What is the secret to your success?  Stretching, running, breathing, groceries, walking, more walking.  Having good routes.  I've been running a lot ever since I was 4, but walking and carrying big groceries has been the most stable and consistent thing that has kept my fitness regardless of my general running form or participation in events.  Having people who support you is massive, if you don't know anyone obvious in your vicinity, join a running club or a training program - even if you don't attend all the time, it gets you off the ground to independence at the very least, but can do a lot more as well (Runcoach certainly helped!).  Breathing rhythm is very important, it helps for just about anything that requires effort because it helps you maintain composure in a way I find little else does.

What is the biggest obstacle to reaching your goals and how do you get over it?  Work and family commitments.  I took physical education as an elective in high school every year starting Grade 10, because I couldn't fit a club in to my packed schedule.  During my university years (2008-2020), I didn't always have the time to run much, so I just participated in a handful of small races (<15K).  But during terms, I walked with the patience of knowing that I'd be running again at the end of that testing period, and that would keep me fit enough to get going quickly out of the blocks upon resuming my running.  Running in this case meant playing soccer, long-distance runs, and tennis - all good, different forms of running.

What is the most rewarding part of training?  You feel very good after a tough run because of the adrenaline rush and subsequent clarity of mind, so that gives you the incentive to agonize for an hour.  The clarity of mind comes because your body is functioning well the rest of the day.  You need good eating habits, so that adds to your feeling well during the day.  The adrenaline rush helps you because without that it's hard to get from anywhere other than exercise; new movies don't come out at the cinema every day, sports events occur once a week, eating too much chocolate comes with lows later on because it does something bad to your digestion.  Racing is great because of the way the local community comes out just to see the runners - not to mention the rather tremendous good will you see from volunteers (this is really some of the best of society that you will ever see).  I should say: virtual races done solo are fantastic, though you should probably have at least one person there to provide you drinks and cheer you on for the day.  I ran my first half marathon in 2021 during lockdown.  Having a friend and my parents there made that day more or less as exciting for me as the 2022 in-person event a year later.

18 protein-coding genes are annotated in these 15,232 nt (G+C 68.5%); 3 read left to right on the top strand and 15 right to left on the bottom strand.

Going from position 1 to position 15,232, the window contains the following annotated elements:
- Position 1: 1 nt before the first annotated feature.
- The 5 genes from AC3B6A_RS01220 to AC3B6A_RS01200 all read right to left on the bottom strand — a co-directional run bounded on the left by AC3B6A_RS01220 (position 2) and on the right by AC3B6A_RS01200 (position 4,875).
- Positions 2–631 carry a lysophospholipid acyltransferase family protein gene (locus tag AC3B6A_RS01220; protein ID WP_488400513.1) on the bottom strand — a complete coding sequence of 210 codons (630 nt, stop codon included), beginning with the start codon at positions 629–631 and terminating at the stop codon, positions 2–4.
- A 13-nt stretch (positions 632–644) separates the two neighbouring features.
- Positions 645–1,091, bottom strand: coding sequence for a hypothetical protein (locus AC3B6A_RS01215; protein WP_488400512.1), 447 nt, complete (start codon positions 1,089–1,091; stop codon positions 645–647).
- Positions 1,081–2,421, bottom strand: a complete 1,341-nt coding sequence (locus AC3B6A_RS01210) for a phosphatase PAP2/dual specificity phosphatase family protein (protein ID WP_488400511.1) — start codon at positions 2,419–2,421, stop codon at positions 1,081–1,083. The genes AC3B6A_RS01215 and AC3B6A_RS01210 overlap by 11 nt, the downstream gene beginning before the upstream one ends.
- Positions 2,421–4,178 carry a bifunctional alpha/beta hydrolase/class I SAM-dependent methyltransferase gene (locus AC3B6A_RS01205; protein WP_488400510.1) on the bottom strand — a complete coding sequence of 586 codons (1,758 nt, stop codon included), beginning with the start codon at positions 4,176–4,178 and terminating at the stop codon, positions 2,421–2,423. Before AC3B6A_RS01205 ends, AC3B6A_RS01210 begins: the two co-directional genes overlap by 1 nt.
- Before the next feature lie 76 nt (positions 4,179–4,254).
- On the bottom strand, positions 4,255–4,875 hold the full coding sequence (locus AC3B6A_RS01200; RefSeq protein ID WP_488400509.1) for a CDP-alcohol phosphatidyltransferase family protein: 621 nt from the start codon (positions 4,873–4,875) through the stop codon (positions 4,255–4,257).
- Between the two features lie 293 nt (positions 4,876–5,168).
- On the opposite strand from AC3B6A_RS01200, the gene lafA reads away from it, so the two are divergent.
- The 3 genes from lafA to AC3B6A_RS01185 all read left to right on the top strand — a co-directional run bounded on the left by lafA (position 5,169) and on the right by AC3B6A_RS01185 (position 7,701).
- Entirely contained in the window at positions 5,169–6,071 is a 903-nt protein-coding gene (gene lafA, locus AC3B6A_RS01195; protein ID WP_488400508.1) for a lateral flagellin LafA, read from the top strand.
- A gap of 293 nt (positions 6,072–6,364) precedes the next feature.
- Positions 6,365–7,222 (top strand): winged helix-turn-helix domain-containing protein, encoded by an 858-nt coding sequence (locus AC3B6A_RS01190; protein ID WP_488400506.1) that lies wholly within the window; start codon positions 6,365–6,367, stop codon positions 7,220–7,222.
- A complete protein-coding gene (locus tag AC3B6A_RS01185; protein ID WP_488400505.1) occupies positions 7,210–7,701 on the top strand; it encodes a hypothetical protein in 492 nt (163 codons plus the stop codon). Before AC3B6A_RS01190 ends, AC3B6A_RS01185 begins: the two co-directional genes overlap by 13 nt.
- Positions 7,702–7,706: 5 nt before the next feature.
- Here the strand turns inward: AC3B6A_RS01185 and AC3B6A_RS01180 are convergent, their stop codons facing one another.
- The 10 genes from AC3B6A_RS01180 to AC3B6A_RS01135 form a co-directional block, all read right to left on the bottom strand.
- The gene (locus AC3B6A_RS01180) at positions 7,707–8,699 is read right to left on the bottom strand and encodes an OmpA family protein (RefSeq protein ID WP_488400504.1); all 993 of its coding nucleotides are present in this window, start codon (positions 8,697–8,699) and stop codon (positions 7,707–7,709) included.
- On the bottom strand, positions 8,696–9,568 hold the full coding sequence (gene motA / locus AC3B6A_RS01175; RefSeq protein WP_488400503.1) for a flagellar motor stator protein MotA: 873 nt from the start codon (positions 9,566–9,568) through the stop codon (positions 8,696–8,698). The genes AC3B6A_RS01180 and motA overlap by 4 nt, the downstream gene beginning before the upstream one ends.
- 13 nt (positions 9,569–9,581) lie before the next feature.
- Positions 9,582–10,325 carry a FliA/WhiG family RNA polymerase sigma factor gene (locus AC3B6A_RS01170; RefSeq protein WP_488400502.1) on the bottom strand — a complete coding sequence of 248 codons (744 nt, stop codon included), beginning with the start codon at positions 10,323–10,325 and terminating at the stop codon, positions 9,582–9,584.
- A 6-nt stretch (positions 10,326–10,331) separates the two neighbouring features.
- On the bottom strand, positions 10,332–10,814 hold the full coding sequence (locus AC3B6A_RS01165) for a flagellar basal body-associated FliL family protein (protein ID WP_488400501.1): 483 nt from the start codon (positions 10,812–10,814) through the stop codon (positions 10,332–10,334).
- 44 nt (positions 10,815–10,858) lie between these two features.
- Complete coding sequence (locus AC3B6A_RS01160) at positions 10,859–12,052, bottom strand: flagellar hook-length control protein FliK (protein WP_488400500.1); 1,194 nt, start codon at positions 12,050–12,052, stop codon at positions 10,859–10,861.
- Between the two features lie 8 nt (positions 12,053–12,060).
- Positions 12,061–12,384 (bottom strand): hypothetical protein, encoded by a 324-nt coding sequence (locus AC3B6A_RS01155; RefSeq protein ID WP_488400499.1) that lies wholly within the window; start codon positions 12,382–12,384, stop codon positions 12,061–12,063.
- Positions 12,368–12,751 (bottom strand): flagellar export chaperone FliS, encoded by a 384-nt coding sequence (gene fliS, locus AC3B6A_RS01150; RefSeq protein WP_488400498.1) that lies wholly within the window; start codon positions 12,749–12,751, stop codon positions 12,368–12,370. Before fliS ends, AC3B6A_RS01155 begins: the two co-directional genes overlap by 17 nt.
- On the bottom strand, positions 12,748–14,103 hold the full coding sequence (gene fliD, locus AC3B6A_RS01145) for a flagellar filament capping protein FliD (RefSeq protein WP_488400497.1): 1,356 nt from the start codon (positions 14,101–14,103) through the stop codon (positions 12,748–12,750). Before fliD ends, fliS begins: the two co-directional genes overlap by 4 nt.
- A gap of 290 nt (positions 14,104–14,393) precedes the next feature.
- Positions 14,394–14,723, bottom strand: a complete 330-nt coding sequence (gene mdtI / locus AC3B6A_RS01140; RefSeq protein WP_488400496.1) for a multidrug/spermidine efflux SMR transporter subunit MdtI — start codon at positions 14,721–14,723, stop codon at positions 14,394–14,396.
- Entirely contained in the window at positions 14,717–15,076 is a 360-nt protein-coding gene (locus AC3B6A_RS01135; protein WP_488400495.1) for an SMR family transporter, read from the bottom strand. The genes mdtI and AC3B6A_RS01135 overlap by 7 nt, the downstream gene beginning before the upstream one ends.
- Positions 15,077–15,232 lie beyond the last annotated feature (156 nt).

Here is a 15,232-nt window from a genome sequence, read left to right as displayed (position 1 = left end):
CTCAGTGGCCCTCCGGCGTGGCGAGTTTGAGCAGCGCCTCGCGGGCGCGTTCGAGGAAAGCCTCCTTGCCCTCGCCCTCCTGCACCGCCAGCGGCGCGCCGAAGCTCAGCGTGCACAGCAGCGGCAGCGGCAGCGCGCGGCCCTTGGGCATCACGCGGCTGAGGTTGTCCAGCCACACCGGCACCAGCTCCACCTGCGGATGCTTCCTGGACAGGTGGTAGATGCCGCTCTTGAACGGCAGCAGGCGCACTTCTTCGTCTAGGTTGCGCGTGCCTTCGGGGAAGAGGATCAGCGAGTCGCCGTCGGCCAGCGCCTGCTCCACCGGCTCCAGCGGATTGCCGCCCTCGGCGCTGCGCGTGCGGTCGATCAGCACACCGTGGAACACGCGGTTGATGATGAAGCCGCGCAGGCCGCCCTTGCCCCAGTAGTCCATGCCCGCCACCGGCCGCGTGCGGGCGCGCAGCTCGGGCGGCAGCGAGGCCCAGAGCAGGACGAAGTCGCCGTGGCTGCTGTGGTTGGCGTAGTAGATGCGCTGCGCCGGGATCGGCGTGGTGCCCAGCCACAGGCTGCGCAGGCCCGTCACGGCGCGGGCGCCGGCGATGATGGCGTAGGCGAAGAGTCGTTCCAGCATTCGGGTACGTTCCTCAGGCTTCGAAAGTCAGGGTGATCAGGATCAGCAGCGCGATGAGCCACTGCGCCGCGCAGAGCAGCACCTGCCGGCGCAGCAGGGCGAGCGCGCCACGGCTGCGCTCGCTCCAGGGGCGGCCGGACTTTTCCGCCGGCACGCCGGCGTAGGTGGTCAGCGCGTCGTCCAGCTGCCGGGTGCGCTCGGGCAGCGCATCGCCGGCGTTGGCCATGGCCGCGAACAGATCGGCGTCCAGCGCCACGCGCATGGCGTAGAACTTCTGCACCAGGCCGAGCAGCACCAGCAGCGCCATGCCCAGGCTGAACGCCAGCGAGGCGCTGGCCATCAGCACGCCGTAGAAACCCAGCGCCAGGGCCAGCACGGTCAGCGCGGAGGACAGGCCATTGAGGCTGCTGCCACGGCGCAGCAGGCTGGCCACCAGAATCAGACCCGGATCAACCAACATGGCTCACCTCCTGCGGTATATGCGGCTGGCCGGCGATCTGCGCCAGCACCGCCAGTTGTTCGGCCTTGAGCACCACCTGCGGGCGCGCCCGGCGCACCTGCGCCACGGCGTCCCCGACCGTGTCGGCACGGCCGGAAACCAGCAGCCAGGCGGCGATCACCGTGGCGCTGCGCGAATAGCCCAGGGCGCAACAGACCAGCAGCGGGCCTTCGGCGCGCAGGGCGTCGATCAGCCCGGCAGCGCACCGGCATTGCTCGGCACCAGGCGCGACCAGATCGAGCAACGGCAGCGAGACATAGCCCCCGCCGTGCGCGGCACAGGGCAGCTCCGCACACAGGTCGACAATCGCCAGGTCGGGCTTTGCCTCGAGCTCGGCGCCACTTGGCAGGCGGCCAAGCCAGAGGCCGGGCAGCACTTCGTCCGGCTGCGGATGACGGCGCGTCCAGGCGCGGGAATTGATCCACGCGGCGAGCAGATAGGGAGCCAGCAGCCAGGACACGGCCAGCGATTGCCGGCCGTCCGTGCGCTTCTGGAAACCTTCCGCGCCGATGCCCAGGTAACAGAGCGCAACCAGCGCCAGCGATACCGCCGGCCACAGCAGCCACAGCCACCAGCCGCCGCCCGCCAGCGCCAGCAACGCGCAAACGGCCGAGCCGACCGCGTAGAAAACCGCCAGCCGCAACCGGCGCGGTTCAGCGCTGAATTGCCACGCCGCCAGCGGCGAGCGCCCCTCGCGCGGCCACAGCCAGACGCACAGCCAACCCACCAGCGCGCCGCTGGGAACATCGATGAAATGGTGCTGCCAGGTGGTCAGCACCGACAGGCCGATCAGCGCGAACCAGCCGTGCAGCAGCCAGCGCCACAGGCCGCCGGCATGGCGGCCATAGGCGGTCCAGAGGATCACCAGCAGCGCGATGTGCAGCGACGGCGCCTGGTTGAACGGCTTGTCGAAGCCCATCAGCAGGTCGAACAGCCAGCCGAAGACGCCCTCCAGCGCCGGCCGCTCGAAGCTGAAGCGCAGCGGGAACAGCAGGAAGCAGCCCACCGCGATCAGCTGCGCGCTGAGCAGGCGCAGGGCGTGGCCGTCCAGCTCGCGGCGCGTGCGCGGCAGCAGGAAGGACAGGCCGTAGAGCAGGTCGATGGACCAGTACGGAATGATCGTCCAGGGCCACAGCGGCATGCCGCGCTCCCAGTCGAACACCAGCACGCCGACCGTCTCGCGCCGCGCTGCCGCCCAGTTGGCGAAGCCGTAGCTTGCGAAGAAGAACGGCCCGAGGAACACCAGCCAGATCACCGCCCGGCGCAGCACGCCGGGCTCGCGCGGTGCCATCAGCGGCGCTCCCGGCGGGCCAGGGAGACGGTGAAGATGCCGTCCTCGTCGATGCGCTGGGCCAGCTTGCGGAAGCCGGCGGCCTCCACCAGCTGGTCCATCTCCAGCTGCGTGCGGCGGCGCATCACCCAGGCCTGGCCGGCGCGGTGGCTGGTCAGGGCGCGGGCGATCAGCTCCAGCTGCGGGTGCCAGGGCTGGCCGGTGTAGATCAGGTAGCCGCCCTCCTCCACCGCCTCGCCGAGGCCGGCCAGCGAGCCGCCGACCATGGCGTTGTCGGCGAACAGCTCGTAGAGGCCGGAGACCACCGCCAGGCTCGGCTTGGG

What advice would you give to other members of the Runcoach community?  Personal experience (differs between people, so might not apply to the reader): if you've never run before, don't run unless you've tried walking long distances (e.g., 5K).  Buy running shoes (that was my first mistake, and my foot let me know about it!).  Follow instructions of a coach/teacher or any other trainer (e.g., running partner) who knows more about running than you do.  Try different styles of running.  Absolutely, do 20 minutes of static stretching post-run, 10 minutes of dynamic stretching pre-run.  Eat not too much the night before a run, but have something to eat alongside you during the run.  On a hot day, drink more than you feel like consuming.  On a freezing day, bring gloves and run in loops rather than long stretches.  Try laps before running too far - that way, you calibrate how far your route should be.  Buy a book about running, better if it is a very detailed one, it's worth paying for.  Read a blog (Runcoach blog is amazing).  If you're running and don't feel in control, slow down.  The most important thing is to finish the assigned distance.  Even if the time ends up poor, long-distance running is often about just pushing yourself at this moment in time.  You don't look at people running in the morning and think they're slow or fast; you normally think, "That is someone pushing hard, good for them".  You don't go easy on yourself, though, you go as far as you can go without losing control in the sense that absolutely you must reach the finishing line and you'd rather avoid a bad time as a bonus.